Today’s reader review is from Mike Mumford.
I found the outbound Asiana experience pretty good but was somewhat trepidatious about the return leg as we would have to overnight in Seoul. What follows is a review of what happened. The return journey from Sydney to London would involve two flights broken by a 17-hour layover in Seoul. This is explained by the travel agent, and the cost of the hotel is included in the ticket price under an arrangement called STPC (Stop Over Paid by Carrier).
In this post:
There was the previously discussed frustration with the website and boarding passes were not issued online. They had to be picked up at the airport. The first leg from Seoul to Sydney leaves Sydney at 1020 and arrives in Seoul at 1900. The bag drop is in area K of the international departures terminal at SYD. We chose to check the bags through to London, ensuring that the cabin baggage had the requisite overnight clothing changes (with increasing warmth given the drop in temperatures we were to experience!). Boarding passes were issued for both sectors and, after clearing a quiet security check headed for the Air New Zealand lounge. Asiana also has access to the Singapore Airlines lounge, which we did not visit. The lounge was reasonably busy, with a good selection of fresh breakfast options. There is even a chef to make omelettes to order.
The lounge is very close to the Asiana gate, and even with the now predictable queuing, boarding was on time. It was apparent that there were quite a few Brits taking advantage of the same cheap fare arrangement as ourselves. We chatted to a few and we were all wondering about the hotel in Korea. At the bag drop we had all been given a piece of paper with instructions of what to do at ICN to get to our hotel.
An Airbus 380 was again the equipment used, and we looked forward to the excellent food and service experienced on the outward journey. I don’t know what the issue was, but it appeared that the cabin crew were stressed as the service was a bit sporadic. The food was excellent and beautifully presented, but it felt rushed, particularly for a daylight flight. I was only offered one drink, and courses arrived and departed very quickly. Soon after the meal service, we were told to close the blinds, and the cabin was kept in darkness for the majority of the 10-hour flight. The snack before landing was again rushed into service.
Stop over hotel
The flight arrived on time, and as we had no bags to claim, we cleared the arrival formalities quickly. We were required to complete an arrival card (given to us on the plane) to hand to immigration. The instructions stress it is important you complete full details of where you are staying. Tricky if you don’t know which hotel you are staying at, so we put ‘Seoul Hotel’ and hoped for the best. No problems at immigration for us, and we breezed past the bag reclaim, clutching the piece of paper with the instructions issued at Sydney. It said the desk is between carousels eight and none.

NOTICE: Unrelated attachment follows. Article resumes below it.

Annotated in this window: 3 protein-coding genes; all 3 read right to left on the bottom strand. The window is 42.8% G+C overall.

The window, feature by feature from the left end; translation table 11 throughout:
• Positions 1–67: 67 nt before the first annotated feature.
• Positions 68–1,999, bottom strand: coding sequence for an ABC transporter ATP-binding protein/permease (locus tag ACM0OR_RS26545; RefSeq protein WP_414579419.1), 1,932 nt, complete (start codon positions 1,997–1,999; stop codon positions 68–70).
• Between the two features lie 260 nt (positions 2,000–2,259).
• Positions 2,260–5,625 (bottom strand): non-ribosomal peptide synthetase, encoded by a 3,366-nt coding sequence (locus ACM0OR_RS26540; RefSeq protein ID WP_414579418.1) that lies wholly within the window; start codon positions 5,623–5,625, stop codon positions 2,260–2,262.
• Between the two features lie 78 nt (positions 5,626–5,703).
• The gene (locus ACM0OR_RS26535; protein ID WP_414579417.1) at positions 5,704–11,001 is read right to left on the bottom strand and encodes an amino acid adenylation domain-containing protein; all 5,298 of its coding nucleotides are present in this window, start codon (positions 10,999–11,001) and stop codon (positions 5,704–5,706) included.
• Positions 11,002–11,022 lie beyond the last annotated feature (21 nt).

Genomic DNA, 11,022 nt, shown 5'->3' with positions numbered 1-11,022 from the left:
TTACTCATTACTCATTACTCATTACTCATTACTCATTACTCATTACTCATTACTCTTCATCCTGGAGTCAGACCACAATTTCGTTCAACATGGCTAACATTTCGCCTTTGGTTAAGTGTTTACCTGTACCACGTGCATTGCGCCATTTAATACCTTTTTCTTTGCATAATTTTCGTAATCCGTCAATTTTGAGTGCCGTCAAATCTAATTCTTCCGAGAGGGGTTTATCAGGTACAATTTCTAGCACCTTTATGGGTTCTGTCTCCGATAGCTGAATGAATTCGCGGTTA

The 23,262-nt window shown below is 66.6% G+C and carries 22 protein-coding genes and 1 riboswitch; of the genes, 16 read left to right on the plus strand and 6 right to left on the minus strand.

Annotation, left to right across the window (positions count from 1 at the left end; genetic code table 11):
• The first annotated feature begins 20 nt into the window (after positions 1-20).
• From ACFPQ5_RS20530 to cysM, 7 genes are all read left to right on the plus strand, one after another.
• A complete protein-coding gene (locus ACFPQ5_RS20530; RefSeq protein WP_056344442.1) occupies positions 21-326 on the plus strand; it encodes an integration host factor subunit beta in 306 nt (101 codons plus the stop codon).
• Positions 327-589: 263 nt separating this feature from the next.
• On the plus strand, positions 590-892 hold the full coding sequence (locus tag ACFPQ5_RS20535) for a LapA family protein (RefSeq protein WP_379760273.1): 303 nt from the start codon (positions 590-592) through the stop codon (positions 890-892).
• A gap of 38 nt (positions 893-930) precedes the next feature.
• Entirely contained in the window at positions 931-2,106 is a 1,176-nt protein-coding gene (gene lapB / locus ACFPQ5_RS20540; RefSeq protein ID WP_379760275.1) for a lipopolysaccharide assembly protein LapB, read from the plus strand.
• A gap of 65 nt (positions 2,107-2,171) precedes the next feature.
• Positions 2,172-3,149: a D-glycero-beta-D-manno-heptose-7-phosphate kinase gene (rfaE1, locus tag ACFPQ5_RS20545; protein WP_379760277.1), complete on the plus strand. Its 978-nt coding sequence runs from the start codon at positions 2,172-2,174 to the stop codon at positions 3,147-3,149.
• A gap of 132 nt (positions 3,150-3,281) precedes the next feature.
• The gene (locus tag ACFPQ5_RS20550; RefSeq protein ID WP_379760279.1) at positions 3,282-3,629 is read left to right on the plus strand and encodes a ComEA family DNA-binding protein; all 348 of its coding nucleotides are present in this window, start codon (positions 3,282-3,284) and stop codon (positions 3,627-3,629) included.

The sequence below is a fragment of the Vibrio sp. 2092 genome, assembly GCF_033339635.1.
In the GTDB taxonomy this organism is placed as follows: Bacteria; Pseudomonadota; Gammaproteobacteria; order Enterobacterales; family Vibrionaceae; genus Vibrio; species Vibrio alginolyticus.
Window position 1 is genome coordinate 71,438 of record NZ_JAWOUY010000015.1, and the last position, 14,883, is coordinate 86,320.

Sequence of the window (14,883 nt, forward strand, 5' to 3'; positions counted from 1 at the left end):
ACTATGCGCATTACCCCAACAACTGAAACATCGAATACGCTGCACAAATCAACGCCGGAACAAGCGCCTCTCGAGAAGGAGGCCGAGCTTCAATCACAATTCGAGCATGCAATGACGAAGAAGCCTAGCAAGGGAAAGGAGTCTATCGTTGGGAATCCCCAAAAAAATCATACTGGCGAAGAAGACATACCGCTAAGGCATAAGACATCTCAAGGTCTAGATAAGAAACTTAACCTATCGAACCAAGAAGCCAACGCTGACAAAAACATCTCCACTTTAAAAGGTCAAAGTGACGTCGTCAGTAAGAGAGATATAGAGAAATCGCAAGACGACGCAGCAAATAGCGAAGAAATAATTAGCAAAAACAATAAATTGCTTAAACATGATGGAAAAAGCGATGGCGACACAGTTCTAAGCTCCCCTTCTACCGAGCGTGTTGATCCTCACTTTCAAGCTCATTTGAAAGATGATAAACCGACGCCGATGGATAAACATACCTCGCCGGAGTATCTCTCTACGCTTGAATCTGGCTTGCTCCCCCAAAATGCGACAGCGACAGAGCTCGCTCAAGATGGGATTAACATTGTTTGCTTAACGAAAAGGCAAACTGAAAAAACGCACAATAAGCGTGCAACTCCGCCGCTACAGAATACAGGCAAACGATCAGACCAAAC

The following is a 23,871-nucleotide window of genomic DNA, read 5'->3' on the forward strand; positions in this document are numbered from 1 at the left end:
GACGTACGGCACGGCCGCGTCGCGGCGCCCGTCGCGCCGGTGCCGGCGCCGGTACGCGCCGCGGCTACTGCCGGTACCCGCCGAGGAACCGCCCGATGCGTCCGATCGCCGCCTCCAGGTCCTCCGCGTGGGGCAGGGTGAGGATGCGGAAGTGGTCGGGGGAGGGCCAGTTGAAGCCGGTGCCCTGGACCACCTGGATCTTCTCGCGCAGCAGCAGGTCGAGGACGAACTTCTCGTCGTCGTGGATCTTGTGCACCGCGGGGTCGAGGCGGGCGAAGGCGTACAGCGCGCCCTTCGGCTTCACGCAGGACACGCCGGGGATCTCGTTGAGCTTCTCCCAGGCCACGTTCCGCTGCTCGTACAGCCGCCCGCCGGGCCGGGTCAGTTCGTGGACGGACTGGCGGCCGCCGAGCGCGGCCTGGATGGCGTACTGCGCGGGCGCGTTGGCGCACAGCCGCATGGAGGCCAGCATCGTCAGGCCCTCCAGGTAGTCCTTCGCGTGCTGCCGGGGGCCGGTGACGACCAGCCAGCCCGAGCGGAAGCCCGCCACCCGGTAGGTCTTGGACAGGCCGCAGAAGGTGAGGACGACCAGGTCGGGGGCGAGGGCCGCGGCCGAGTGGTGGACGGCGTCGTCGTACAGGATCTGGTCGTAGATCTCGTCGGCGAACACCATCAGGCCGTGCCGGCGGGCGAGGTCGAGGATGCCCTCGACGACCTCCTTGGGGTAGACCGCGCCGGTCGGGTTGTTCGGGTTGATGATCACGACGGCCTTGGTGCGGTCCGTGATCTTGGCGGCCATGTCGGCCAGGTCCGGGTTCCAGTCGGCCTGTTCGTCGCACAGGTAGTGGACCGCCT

It is not, we were redirected to another desk between carousels four and five. There were Asiana signs, so I was encouraged. Apparently, it is the wrong desk, and we were directed to go through the landslide and turn right. Hmmmm, I wonder…. We followed these further instructions (not detailed at all in our Sydney crib sheet), and as we turned right, a chap with a clipboard spotted us, apologised for the difference in all the instructions we had been given, handed us a voucher and asked we sit with others waiting for the hotel shuttle.
Twenty minutes later we were gathered together and led to the bus that would take us to our hotel. We had been allocated the IBIS Styles near the airport. Others had the Johnson/Days Inn. Another 20 minutes and we were deposited at the hotel, a clean, if rather characterless, modern-looking building on an airport approach road. There was literally nothing else around, so no opportunity to walk and sample some local area.
For us, the hassle of transferring to the hotel and the wrong instructions was not really an issue. We found it quite funny and a bit of an adventure. For some of the older passengers, some of whom had mobility issues, I think they found it a bit tiresome. But money talks, and the saving we were making on the ticket meant they did not complain. My mother is in her 80s and travels to Australia most years. I would not suggest that she take this route.